Second Factor to the Rescue
The second factor is one of the other items on the list above - either "Something you have" or "Something you are, physically". The beauty of these is they are what we call "out of band" - they are not in the same line of communication as the possibly-compromised password. Your face or your fingerprint, these are not with the attacker in another country who got your password by some nefarious means. They are right there with you. Likewise, your smart-card, or Yubikey are also there in your possession. When the attacker enters your ID and password, and then gets asked for the Yubikey, or the time-sensitive one-time pass-code from the app on your phone, well, they haven't got it. That'll slow them down, at the very least. Slowing them down is really the name of the game.
Quick side note: there are a LOT of ways that 2FA is being done nowadays. You might say, it's having a moment. But (surprise!) I have some opinions about a number of things I am seeing.
- Text Messages (SMS): You may have noticed, when calling the customer "service" team at your cell carrier, that you don't end up discussing your issue with the brightest bulbs on the tree. The bad guys have also noticed this. They can easily hoodwink those nice people into sending them a SIM that mimics yours, and then they get your text messages, too. Your safety factor from getting a text with a six-digit code to enter when you log in is now a complete zero to them.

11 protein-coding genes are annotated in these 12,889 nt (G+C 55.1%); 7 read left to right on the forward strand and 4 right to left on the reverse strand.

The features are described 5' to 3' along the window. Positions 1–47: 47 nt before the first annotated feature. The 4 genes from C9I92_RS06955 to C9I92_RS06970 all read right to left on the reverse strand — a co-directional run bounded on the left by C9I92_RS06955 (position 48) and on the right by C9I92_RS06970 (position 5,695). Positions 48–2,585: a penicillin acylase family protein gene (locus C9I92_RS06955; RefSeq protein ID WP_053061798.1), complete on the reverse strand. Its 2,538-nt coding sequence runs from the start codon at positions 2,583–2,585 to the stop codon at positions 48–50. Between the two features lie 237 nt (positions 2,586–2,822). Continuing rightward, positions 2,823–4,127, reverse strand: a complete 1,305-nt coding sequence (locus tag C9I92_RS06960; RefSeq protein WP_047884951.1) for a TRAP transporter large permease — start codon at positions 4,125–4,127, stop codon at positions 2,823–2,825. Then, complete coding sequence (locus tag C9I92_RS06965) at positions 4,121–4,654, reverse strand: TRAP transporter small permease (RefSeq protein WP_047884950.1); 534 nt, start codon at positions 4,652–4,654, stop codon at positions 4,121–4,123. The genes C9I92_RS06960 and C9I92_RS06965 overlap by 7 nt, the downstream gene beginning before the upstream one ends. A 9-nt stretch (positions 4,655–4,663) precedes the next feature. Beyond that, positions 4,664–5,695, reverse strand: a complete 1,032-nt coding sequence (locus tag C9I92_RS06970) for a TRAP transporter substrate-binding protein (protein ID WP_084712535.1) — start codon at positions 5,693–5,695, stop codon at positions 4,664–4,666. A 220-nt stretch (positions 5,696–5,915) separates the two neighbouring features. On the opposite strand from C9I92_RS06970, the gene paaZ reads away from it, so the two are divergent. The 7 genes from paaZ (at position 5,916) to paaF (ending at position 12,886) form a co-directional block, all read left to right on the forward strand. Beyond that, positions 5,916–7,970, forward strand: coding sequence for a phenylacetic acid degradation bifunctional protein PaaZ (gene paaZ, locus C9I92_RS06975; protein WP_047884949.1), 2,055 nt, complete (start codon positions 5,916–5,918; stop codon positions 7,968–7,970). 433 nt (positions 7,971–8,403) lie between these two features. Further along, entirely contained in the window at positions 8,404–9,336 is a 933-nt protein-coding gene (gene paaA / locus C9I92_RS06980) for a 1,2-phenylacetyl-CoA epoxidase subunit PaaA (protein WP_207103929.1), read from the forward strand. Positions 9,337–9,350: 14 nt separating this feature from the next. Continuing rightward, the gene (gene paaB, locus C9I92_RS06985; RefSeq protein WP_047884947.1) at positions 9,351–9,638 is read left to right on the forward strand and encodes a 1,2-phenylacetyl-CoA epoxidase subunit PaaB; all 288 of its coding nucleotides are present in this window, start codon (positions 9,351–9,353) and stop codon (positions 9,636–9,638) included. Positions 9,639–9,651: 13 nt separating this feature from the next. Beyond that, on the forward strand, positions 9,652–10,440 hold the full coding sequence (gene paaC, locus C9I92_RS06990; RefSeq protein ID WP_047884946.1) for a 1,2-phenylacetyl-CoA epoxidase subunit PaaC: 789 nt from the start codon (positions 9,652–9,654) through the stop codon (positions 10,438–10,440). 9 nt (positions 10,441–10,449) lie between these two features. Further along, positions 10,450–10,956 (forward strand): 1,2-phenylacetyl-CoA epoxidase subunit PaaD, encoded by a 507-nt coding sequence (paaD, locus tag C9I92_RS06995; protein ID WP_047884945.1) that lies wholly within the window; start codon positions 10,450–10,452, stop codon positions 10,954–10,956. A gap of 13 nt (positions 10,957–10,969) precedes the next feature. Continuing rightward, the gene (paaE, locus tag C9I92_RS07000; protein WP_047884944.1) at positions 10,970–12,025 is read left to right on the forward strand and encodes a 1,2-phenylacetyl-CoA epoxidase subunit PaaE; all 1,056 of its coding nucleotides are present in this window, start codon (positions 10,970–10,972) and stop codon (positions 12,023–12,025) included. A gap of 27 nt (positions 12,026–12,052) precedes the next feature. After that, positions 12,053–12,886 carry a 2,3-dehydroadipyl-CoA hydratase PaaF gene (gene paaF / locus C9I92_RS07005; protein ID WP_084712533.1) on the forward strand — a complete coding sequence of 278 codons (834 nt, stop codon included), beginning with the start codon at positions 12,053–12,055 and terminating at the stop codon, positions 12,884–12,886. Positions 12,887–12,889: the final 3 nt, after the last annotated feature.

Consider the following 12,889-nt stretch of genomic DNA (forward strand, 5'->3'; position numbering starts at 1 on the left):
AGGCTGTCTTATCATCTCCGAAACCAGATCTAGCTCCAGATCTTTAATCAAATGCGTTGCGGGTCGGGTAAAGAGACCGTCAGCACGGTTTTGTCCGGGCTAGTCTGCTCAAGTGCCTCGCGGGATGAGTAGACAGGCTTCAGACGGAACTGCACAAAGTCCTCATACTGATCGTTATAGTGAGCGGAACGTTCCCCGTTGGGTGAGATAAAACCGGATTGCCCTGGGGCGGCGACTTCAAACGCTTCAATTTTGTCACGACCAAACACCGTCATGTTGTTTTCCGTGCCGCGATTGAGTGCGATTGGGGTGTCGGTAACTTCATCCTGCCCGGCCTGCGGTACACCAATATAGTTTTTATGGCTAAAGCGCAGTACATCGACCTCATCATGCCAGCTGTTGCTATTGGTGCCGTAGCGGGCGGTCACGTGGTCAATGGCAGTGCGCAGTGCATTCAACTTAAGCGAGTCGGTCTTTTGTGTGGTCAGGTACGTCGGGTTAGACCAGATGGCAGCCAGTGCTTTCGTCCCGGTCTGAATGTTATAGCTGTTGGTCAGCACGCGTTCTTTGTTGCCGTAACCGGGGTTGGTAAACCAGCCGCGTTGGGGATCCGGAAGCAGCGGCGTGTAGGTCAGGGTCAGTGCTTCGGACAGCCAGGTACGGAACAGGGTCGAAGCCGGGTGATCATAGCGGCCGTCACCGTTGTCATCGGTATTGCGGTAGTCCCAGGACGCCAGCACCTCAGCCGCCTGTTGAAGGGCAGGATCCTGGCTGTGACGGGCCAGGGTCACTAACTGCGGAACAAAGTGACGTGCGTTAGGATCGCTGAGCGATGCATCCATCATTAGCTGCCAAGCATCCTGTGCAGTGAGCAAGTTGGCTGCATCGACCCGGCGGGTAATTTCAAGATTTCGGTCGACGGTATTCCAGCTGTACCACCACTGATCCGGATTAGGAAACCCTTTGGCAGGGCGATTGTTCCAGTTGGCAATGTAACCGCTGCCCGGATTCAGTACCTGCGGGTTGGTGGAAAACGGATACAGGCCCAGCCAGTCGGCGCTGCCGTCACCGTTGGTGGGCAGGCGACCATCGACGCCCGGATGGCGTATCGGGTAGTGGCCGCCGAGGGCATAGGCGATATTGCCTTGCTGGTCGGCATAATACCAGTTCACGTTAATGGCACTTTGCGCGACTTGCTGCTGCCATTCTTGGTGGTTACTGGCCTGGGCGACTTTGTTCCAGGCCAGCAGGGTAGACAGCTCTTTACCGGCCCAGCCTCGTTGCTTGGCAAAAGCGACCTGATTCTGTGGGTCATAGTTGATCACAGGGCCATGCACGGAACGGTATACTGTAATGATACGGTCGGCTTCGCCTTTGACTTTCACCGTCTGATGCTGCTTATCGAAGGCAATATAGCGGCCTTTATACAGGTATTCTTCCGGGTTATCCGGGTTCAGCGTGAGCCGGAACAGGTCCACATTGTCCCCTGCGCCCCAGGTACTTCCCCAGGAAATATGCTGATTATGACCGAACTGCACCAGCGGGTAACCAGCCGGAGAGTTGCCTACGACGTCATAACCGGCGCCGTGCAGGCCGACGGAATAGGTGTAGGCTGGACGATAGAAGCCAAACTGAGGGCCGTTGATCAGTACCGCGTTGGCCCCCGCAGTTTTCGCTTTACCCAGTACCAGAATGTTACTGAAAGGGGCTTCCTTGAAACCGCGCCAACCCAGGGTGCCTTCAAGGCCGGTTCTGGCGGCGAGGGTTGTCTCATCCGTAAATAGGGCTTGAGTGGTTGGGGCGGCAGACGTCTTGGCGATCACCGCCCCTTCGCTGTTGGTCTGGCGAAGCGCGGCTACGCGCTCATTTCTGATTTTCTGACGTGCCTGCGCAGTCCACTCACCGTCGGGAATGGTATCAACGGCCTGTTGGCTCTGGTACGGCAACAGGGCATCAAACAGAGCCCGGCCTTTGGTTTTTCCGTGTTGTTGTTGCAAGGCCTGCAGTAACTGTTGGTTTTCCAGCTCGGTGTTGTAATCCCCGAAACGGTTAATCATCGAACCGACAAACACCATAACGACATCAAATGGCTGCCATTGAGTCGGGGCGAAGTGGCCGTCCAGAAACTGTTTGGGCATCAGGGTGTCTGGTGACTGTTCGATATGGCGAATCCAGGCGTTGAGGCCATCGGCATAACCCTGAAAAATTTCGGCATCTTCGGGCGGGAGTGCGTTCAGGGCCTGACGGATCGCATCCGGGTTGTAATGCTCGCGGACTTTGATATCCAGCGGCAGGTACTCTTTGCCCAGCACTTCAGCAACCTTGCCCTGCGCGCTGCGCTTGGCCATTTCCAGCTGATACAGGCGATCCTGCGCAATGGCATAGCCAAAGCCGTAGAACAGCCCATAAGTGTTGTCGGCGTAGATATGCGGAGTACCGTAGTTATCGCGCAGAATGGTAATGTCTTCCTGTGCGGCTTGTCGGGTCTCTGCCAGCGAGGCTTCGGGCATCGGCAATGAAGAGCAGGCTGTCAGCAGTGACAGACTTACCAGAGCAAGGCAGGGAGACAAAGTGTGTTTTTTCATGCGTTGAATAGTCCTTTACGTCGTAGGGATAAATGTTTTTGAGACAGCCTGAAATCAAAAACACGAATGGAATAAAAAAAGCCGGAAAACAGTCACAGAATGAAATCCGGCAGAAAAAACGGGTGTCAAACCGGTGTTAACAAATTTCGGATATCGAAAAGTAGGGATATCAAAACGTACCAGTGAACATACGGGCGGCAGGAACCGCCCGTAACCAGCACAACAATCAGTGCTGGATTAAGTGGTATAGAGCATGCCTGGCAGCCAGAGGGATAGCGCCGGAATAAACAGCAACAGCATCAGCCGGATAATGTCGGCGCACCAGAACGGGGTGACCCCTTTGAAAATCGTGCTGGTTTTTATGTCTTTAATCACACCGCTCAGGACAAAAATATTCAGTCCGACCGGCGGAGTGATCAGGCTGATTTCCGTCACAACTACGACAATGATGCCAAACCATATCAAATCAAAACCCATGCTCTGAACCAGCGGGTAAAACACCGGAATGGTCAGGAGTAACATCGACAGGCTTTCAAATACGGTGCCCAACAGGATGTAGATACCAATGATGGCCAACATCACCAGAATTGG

- "Push" notifications: These are subject to being compromised when the clever criminal with an ill-gotten copy of someone's password starts generating lots of prompts, at a high rate. The poor schnook's phone is blowing up. Bleep! Bleep! Bleep! Sooner or later, out of exasperation, exhaustion, or just pure fat-fingering, the owner of the password clicks "Yes." Once. The phone goes quiet. This sounds good but... it is very, very bad. For reference, this is precisely how LastPass got breached, last summer.
- Email: Ugh. This is so 1990. Can it please stop now? The way I see this: if the bad guy has your application password, he PROBABLY also has your email password. There's no way a code sent via email is protecting anything, any longer.
On the other hand, if the app on your phone is producing a timed set of six new random digits every X seconds, there's a beautiful simplicity at work here: No data is flowing to make that happen. The phone and the web application exchanged a secret weeks or months ago when you set it up. That started a long sequence of timed changes which your phone and the web app are reproducing in parallel, but independently. Having the clone of your SIM does not help the attacker with this. Attacker would have to go back in time and somehow spy on that one-time secret exchange. It's not feasible.
No system is perfect. If you notice the name of the blog where you are reading this is "Safer Computing." Not "Safe Computing." But getting away from single-factor will greatly improve your odds in this ever-escalating arms race. And that, to me, is a win.